January 21

“He has been so anti-oil himself during his five-plus years in office (including not objecting loudly to the Obama administration’s first cancellation of Keystone in 2015), that the incoming Biden administration must have known our Liberals wouldn’t put up much of a stink if it killed Keystone.
When the former Trump administration slapped punitive tariffs on Ontario and Quebec steel and aluminum in 2018, the Trudeau government imposed $16 billion worth of countervailing tariffs on U.S. goods the very same day.
By contrast, when Alberta oil was attacked on Wednesday: nothing.
Also, Trudeau can be blamed for making the death of Keystone matter so much. Had Trudeau not killed two other all-Canadian pipelines — Energy East and Northern Gateway — the end of Keystone wouldn’t be such a crippling blow.”

From January 20

After 15 years as a TV reporter with Global and CBC and as news director of RDTV in Red Deer, Duane set out on his own 2008 as a visual storyteller. During this period, he became fascinated with a burgeoning online world and how it could better serve local communities. This fascination led to Todayville, launched in 2016.

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Alberta

Mark Simpson, Adam Ruzicka both score twice, Heat down Marlies 8-1

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CALGARY — Mark Simpson and Adam Ruzicka each had a pair of goals as the Stockton Heat downed the Toronto Marlies 8-1 on Friday in American Hockey League action.

Martin Pospisil scored once and set up two more for the Heat (2-2-0), who also got goals from Matthew Phillips, Luke Philp and Emilio Pettersen.

Dustin Wolf made 26 saves for the Calgary Flames’ AHL affiliate.

Timothy Liljegren found the back of the net for the Marlies (4-4-0), AHL affiliate of the Maple Leafs.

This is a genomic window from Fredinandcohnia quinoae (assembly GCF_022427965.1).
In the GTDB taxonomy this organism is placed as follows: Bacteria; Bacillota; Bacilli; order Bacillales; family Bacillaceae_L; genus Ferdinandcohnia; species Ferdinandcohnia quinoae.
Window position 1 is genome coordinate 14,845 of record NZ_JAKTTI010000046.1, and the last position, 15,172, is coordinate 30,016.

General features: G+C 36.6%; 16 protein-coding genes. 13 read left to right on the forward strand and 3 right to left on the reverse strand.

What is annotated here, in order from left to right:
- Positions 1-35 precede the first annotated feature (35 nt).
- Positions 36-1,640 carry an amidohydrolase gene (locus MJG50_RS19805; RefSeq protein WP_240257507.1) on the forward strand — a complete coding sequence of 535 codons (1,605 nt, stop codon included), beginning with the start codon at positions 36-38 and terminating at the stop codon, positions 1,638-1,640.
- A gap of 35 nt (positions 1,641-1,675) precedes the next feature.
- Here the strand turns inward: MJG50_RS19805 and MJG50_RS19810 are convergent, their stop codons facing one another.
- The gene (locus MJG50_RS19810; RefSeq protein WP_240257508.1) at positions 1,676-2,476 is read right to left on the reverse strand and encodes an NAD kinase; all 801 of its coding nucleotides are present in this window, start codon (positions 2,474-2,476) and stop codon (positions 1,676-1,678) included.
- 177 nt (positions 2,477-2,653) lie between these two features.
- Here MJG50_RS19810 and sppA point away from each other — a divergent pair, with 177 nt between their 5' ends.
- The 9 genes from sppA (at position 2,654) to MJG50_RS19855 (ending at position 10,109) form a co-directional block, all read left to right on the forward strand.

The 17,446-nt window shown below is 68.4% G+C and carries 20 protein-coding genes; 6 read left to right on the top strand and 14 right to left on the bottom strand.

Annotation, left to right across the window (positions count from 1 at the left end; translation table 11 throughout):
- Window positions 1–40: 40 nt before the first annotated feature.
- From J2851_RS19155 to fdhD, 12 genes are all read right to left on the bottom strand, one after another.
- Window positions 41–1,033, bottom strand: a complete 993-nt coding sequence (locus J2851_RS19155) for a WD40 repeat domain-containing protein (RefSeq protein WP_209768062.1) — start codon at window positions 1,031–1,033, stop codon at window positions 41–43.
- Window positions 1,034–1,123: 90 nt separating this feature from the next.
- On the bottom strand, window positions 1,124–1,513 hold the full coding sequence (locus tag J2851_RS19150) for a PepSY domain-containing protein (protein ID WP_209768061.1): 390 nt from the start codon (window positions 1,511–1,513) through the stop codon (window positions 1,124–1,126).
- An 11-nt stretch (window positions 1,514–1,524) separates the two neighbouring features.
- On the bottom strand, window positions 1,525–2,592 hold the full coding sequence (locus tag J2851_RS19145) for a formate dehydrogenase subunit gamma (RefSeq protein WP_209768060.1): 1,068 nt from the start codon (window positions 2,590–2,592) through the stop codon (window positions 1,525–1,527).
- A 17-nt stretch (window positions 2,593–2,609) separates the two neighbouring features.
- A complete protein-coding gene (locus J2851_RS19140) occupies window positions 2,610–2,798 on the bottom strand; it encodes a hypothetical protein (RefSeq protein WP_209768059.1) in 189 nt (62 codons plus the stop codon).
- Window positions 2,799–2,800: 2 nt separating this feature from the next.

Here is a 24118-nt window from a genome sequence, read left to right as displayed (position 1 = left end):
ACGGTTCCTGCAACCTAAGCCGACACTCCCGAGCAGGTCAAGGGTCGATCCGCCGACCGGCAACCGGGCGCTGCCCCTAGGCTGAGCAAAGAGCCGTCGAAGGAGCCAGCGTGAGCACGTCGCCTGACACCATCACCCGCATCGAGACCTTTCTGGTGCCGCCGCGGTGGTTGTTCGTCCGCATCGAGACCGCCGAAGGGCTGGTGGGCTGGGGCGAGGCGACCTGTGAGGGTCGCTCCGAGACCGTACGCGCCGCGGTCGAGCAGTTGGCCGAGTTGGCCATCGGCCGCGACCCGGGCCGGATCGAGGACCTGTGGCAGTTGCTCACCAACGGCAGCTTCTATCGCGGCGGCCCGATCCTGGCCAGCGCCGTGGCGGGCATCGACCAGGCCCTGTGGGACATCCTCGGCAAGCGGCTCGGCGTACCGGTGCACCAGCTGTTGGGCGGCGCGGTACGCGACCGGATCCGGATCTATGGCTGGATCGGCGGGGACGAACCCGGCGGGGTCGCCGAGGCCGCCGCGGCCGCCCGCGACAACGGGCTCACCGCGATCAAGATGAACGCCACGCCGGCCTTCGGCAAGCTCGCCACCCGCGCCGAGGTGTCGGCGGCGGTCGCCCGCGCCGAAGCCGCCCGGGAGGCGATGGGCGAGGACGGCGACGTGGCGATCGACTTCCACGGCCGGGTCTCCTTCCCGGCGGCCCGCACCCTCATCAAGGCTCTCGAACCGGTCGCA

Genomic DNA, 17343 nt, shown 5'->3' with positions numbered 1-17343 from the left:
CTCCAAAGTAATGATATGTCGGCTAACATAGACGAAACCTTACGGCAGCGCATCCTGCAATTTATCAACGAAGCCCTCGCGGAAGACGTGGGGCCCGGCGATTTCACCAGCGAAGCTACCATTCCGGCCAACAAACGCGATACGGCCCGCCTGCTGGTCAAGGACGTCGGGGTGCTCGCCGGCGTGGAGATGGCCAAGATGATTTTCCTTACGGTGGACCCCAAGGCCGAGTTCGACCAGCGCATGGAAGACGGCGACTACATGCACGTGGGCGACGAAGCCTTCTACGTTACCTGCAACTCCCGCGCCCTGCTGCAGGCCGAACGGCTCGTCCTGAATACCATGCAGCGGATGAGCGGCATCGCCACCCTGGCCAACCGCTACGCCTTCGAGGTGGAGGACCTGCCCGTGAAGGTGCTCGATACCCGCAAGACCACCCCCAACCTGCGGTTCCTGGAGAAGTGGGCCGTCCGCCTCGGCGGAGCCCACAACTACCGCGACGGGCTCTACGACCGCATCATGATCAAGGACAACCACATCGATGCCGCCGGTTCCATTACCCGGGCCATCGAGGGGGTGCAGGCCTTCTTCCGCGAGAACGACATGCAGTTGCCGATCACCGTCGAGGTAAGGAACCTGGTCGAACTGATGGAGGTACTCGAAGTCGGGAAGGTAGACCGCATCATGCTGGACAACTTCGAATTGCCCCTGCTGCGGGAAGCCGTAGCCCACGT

Toronto’s Andrew D’Agostini stopped 18-of-26 shots in two periods of work before giving way to Kai Edmonds, who stopped all three shots he faced in relief.

This report by The Canadian Press was first published February 26, 2021.

The Canadian Press

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Alberta

Homan remains in top spot after stealing point in 10th end for win over Carey

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CALGARY — Ontario’s Rachel Homan kicked off play in the championship pool Friday with a 7-6 victory over Chelsea Carey of Team Wild Card One at the Canadian women’s curling playdowns.

Carey, who’s filling in at skip for Tracy Fleury this week, had hammer in the 10th end but gave up a steal of one when she barely missed a runback double-takeout attempt.

The top-seeded Homan improved to 8-1 along with Canada’s Kerri Einarson, who defeated Saskatchewan’s Sherry Anderson 10-6.

In other early games at the Markin MacPhail Centre, Alberta’s Laura Walker needed an extra end to get by Quebec’s Laurie St-Georges 7-6 and Manitoba’s Jennifer Jones posted a 12-8 win over Beth Peterson of Team Wild Card Three.

Another draw was scheduled for Friday night and three more draws were set for Saturday.

Homan, a three-time Hearts champion, started slowly by settling for singles in three of the first five ends. Carey, who edged Homan in the 2019 Scotties final, picked up deuces in the second and fourth before giving up a steal in the sixth.

Carey tried to blank the seventh end but her stone hung around for a point. Homan was a tad wide on an up-weight raise attempt in the eighth, allowing Carey to steal for a two-point cushion.

A Homan deuce tied the game but Carey couldn’t take advantage of hammer coming home.

Jones, meanwhile, who’s aiming for a record seventh national title, stole five points in the 10th end to improve to 7-2. Saskatchewan, Alberta and Quebec were tied in fourth place at 6-3 and the remaining wild-card teams were at 5-4.

The top three teams in the eight-team pool will advance to the playoffs Sunday.

The second- and third-place teams will meet in an afternoon semifinal for a berth in the evening final against the first-place team.

The Hearts winner will return as Team Canada at the 2022 national playdowns in Thunder Bay, Ont. The champion will also earn a berth in the Olympic Trials in November at Saskatoon.

The men’s national championship — the Tim Hortons Brier — starts March 5 at the same Canada Olympic Park venue. The Hearts is the first of six bonspiels to be held at the arena through late April.

This report by The Canadian Press was first published Feb. 26, 2021.

Follow @GregoryStrongCP on Twitter.

The Canadian Press